Project description:Despite advances in stem cell biology, there are few effective techniques to promote the osteogenic differentiation of human primary dedifferentiated fat (DFAT) cells. We attempted to investigate whether epigallocatechin-3-gallate (EGCG), the main component of green tea catechin, facilitates early osteogenic differentiation and mineralization on DFAT cells in vitro. DFAT cells were treated with EGCG (1.25-10 μM) in osteogenic medium (OM) with or without 100 nM dexamethasone (Dex) for 12 days (hereafter two osteogenic media were designated as OM(Dex) and OM). Supplementation of 1.25 μM EGCG to both the media effectively increased the mRNA expression of collagen 1 (COL1A1) and runt-related transcription factor 2 (RUNX2) and also increased proliferation and mineralization. Compared to OM(Dex) with EGCG, OM with EGCG induced earlier expression for COL1A1 and RUNX2 at day 1 and higher mineralization level at day 12. OM(Dex) with 10 μM EGCG remarkably hampered the proliferation of the DFAT cells. These results suggest that OM(without Dex) with EGCG might be a preferable medium to promote proliferation and to induce osteoblast differentiation of DFAT cells. Our findings provide an insight for the combinatory use of EGCG and DFAT cells for bone regeneration and stem cell-based therapy.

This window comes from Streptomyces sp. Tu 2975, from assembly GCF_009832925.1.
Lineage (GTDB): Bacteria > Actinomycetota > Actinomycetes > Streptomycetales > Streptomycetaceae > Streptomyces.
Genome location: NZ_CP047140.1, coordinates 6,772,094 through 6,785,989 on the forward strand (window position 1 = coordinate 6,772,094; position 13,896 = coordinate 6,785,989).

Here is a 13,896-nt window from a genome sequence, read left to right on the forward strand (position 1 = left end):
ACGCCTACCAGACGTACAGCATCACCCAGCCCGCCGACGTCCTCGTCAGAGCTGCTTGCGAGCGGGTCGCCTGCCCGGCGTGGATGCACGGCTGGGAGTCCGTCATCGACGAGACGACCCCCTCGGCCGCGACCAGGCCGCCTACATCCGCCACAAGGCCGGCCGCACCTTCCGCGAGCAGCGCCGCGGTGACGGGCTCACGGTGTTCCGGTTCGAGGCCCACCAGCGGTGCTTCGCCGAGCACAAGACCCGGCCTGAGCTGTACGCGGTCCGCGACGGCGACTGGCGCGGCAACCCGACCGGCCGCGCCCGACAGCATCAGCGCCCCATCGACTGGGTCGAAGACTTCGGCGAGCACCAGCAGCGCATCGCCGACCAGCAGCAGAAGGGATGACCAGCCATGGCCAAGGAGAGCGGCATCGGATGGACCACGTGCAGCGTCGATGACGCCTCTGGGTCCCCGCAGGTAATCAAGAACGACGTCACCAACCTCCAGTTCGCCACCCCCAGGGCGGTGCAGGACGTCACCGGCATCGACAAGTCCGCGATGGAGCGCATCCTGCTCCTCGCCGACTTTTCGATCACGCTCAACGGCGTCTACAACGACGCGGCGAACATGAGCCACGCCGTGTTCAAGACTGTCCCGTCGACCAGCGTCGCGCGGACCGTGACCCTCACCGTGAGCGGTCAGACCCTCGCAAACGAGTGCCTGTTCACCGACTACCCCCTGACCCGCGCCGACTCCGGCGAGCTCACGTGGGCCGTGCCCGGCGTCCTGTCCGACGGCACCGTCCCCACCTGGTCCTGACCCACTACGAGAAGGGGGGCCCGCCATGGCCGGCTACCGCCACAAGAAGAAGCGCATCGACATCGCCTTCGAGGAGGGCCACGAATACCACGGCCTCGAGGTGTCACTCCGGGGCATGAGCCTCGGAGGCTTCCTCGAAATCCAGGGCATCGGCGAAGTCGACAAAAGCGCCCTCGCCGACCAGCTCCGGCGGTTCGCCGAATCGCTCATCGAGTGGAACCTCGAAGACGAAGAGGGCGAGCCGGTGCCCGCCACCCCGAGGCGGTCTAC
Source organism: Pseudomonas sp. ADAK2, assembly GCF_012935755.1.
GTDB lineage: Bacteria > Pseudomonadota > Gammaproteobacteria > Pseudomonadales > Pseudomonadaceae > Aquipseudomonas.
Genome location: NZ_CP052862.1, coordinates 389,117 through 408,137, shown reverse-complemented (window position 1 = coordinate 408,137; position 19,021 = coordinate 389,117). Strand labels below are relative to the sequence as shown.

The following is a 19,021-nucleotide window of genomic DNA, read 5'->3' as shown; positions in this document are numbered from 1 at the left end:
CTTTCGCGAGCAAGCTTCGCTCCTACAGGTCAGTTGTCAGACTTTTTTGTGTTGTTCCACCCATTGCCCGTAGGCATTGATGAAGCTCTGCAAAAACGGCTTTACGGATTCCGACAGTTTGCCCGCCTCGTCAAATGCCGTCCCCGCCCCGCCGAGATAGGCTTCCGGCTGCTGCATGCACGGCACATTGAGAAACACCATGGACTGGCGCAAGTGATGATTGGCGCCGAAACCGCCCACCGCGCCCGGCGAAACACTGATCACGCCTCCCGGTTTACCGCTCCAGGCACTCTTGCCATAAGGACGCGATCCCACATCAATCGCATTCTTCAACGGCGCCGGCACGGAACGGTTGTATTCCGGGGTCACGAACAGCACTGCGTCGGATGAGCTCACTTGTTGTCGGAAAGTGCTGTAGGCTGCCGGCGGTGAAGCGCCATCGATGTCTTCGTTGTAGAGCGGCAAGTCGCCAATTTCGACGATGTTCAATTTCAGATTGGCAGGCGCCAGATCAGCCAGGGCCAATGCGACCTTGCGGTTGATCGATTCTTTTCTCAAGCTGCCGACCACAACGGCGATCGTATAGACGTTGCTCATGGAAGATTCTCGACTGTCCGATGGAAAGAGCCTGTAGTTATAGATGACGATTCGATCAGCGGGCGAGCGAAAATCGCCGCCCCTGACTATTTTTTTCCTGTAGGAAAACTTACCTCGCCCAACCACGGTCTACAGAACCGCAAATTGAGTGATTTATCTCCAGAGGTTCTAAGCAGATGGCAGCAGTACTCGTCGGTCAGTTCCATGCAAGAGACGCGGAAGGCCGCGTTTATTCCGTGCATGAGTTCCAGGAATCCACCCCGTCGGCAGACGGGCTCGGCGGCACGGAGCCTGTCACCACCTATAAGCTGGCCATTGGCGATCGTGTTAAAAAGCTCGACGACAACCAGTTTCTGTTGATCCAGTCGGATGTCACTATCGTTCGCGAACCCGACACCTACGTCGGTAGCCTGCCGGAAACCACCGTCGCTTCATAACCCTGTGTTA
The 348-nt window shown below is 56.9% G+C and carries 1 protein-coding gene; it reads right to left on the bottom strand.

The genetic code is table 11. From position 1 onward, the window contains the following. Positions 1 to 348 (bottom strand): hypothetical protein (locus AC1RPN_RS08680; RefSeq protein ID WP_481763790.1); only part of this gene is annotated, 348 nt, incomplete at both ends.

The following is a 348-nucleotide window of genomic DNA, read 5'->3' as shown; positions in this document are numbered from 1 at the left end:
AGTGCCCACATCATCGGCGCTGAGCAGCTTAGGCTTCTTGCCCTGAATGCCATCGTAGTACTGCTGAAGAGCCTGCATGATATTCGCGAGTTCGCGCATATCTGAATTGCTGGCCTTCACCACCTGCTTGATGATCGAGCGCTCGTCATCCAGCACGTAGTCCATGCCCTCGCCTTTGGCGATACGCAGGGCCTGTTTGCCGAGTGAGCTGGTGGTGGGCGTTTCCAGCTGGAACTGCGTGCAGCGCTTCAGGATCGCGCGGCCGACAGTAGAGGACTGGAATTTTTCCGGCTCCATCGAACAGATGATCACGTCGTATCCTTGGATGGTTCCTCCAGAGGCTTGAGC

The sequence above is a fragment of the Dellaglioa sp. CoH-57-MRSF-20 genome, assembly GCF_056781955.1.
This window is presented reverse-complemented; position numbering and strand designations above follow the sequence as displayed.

Project description:Background:The periodontal ligament cells (PDLCs) contain heterogeneous cell populations and possess stem-cell-like properties. PDLCs have attracted considerable attention as an option for periodontal regeneration. However, the osteogenic differentiation of PDLCs remains obscure owing to variable osteo-inductive methods and whether PDLCs could be directly used for periodontal regeneration without stem cell enrichment is uncertain. The aim of the present study was to clarify the osteogenic differentiation capacity of PDLCs and test PDLCs as an alternative to stem cells for periodontal regeneration. Methods:We tested the performance of human PDLCs in osteo-inductive culture and transplantation in vivo while taking human bone marrow derived mesenchymal stem cells (hMSCs) as positive control. Proliferation of PDLCs and hMSCs in osteo-inductive condition were examined by MTT assay and colony formation assay. The osteogenic differentiations of PDLCs and hMSCs were assessed by Alkaline phosphatase (ALP) activity measurement, von Kossa staining, Alizarin red S staining and quantitative RT-PCR of osteogenic marker gene including RUNX2, ALP, OCN, Col I, BSP, OPN. We transplanted osteo-inductive PDLCs and hMSCs with hydroxyapatite/tricalcium phosphate (HA/TCP) scaffolds to immunodeficient mice to explore their biological behaviors in vivo by histological staining and immunohistochemical evaluation. Results:After 14 days of osteo-induction, PDLCs exhibited significantly higher proliferation rate but lower colony-forming ability comparing with hMSCs. PDLCs demonstrated lower ALP activity and generated fewer mineralized nodules than hMSCs. PDLCs showed overall up-regulated expression of RUNX2, ALP, OCN, Col I, BSP, OPN after osteo-induction. Col I level of PDLCs in osteo-inductive group was significantly higher while RUNX2, ALP, OCN were lower than that of hMSCs. Massive fiber bundles were produced linking or circling the scaffold while the bone-like structures were limited in the PDLCs-loaded HA/TCP samples. The fiber bundles displayed strong positive Col I, but weak OCN and OPN staining. The in vivo results were consistent with the in vitro data, which confirmed strong collagen forming ability and considerable osteogenic potential of PDLCs. Conclusion:It is encouraging to find that PDLCs exhibit higher proliferation, stronger collagen fiber formation capacity, but lower osteogenic differentiation ability in comparison with hMSCs. This characteristic is essential for the successful periodontal reconstruction which is based on the synchronization of fiber formation and bone deposition. Moreover, PDLCs have advantages such as good accessibility, abundant source, vigorous proliferation and evident osteogenic differentiation capacity when triggered properly. They can independently form PDL-like structure in vivo without specific stem cell enrichment procedure. The application of PDLCs may offer a novel cytotherapeutic option for future clinical periodontal reconstruction.